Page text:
Bonham: Have you ever gotten comfortable being one of the focal points of the entire modern worship movement?
Crowder: I definitely couldn’t call it comfortable (laughs). I totally understand it. I just do because of the way our culture functions. The people we talk about around water cooler at work or at school, they’re all the people who are visible in our media whether it’s a sports star or a movie star or a writer or a politician. They are people that have received media exposure and have become important to us in a way that’s not realistic. So I understand there’s a platform that comes with that and an ability to communicate that comes with that. But the idea of relationship and that there’s a human attachment to it, that’s the part I’m still not comfortable with. In media, there’s a distance and an unrealistic expectation of knowledge about a person that’s created. I think that’s the thing I’ve felt is so false. If people were able to live with us and be around us, they would definitely feel like the distance between where they are and where we are is very minimal. So we’ve attempted the whole time we’ve been a band to use social media to lessen that distance rather than increase the distance to make the perception feel bigger and larger and that we’re this thing that’s almost inhuman. Instead, we’ve tried to use it to say, “Hey, we’re in the same boat. Our minds work the same way yours works. We think about the same stuff you think about. We have the same issues that you have.” I feel like we’ve done that very successfully and it something I walk away feeling good about in terms of how we’ve used the platform. We’ve really tried to minimize the distance rather than increase it.
Bonham: What’s been one of the most surreal moment you’ve experienced with that band that you’re still not fully able to wrap your head around?
Crowder: I wouldn’t call them surreal moments, but two records ago we were touring Remedy and we were doing several club dates. We were in the Fillmore in San Francisco and to me that was one of those historic rock and roll rooms that’s had more music than you can imagine happen in it—really, really great music. It was also in a city that doesn’t have a heavy Christian influence. We were wanting to book it and it wasn’t happening and we were just determined. When I was first describing this tour I wanted to do, I remember saying I wanted to play rooms like the Fillmore. The record was called Remedy and I don’t want to be in the church. I want the church to be out there and I want us to figure out a way to metaphorically take this balm of sorts to people that need it. I felt like we had to be outside and the Fillmore was the example for me. It just wasn’t happening and finally we found the right guy and he twisted arms and sure enough we wound up in the place and they were just completely suspect the whole time. “We just don’t want a Christian rock band in here,” I think is how they said it (laughs). Actually, it was worse than that. It was, “You’re going to play church music in here” (laughs), but those guys fell in love with us and basically gave us the keys to the place. “Please come back. It felt like everything that was dark in here went out. We need that kind of cleansing.” I remember thinking how amazing it was that we could get to a place where we were doing everything we said we wanted to be doing in terms of feeling like the line between the sacred and the secular was a very blurry line. We attempted to make it very clear that God was at work in spaces and in people and in places we might not expect. Our goal was to bring redemption to places that were in need of it. I remember feeling in that moment, “Wow, I can’t believe what we set out to do is actually happening.” That’s a very special one for me.”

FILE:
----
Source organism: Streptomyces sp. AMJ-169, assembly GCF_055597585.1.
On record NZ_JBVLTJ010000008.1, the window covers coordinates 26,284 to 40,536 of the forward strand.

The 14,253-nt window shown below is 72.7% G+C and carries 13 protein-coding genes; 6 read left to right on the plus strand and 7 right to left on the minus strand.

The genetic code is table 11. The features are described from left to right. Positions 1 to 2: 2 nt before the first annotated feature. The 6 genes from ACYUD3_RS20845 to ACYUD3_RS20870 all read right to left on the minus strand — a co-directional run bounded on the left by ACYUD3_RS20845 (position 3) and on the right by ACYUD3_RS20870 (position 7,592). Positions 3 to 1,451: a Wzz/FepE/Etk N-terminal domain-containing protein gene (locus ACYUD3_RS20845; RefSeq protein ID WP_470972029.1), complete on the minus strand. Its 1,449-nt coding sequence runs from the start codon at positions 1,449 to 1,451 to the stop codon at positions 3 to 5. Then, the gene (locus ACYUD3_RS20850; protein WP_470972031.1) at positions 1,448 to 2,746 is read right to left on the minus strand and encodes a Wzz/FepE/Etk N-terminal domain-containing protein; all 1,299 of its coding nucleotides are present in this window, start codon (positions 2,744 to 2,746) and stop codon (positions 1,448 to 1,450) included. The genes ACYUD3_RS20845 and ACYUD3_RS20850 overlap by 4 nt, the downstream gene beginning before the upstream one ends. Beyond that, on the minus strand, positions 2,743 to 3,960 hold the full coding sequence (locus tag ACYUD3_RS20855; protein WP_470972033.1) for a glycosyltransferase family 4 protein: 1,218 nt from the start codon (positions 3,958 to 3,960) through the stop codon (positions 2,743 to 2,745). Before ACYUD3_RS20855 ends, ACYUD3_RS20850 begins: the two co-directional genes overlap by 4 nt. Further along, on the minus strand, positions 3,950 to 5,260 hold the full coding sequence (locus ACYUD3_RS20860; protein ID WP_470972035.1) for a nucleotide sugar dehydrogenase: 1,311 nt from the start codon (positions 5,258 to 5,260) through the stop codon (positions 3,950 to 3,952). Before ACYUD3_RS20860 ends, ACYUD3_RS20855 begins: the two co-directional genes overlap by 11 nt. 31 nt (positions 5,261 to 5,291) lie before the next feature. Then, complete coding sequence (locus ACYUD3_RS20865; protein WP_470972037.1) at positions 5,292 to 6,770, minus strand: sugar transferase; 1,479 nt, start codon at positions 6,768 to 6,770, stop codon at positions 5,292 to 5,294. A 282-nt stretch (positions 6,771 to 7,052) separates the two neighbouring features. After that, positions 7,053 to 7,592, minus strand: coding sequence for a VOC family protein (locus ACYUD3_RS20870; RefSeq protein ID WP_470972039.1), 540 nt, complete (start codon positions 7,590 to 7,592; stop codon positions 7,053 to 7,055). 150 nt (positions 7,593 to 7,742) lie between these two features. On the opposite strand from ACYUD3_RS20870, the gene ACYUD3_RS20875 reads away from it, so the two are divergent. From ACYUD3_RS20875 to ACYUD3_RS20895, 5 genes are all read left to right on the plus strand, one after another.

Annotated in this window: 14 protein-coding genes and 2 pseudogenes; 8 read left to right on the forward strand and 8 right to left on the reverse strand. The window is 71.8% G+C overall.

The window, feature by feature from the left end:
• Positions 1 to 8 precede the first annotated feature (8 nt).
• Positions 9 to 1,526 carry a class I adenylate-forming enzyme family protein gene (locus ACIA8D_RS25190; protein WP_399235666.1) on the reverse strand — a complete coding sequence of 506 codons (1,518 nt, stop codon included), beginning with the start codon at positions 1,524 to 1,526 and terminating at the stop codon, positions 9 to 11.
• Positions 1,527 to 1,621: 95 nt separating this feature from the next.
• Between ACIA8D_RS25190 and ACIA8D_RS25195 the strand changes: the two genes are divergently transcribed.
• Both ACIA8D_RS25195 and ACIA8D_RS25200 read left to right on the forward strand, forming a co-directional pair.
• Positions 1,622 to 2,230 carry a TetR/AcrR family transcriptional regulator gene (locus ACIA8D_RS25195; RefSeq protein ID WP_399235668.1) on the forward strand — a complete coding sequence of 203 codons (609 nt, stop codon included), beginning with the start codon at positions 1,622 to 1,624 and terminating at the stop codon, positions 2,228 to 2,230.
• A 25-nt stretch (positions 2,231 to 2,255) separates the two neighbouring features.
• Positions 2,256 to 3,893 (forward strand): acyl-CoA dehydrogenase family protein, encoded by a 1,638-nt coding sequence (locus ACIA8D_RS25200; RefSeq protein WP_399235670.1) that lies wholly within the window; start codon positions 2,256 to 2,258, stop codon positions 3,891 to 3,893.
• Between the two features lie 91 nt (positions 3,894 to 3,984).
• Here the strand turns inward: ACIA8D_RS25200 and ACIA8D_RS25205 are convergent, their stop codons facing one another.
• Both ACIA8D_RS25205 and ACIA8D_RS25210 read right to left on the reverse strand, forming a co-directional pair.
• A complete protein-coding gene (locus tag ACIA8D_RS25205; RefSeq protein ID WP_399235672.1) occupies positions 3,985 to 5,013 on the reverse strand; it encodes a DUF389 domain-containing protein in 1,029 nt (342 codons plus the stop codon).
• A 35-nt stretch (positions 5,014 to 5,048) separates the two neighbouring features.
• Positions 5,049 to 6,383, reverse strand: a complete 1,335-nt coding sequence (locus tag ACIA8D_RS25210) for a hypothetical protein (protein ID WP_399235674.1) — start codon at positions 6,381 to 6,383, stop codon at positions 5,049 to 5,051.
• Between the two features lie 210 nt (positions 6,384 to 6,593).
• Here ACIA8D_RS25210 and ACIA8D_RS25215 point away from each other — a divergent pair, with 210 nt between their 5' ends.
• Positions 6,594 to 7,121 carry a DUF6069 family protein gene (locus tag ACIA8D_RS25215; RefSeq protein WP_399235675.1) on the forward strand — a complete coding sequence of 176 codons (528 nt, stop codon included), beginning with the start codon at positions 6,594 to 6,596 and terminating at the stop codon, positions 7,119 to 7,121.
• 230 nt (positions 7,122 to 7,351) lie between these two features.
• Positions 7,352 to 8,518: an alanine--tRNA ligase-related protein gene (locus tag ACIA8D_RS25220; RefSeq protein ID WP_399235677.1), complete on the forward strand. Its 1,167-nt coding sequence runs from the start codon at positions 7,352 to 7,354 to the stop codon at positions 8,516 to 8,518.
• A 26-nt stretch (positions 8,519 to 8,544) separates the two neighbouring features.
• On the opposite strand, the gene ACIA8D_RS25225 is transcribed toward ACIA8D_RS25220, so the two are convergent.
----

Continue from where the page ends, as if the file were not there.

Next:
Bonham: What are you going to miss the most about being in the band and what are you not going to miss about being in the band?
Crowder: I’m going to miss not being in their presence as much. We’ve been together for 12 years and as a band that is a whole lot of time to spend in each other’s space. The relationships there are the deepest I have. So their physical absence, the lack of their presence is going to be the thing I’ll miss the most. The thing I will not the miss the most is probably their presence (laughs). So that’s the same answer for two questions. It will be great to have space but it will be a bittersweet thing in the most literal manner ever.
Bonham: But we haven’t heard the last of you guys individually have we?
Crowder: I would suspect not. Some of the guys are already working on some stuff and writing together and they bought space in Waco for a studio. For myself, I can’t see myself doing anything other than continuing to write for the church. It just may take a little bit of time to get there.
To read more from this conversation with David Crowder, click on the links below:
And continue keeping track of the band and its future endeavors by visiting the official website HERE.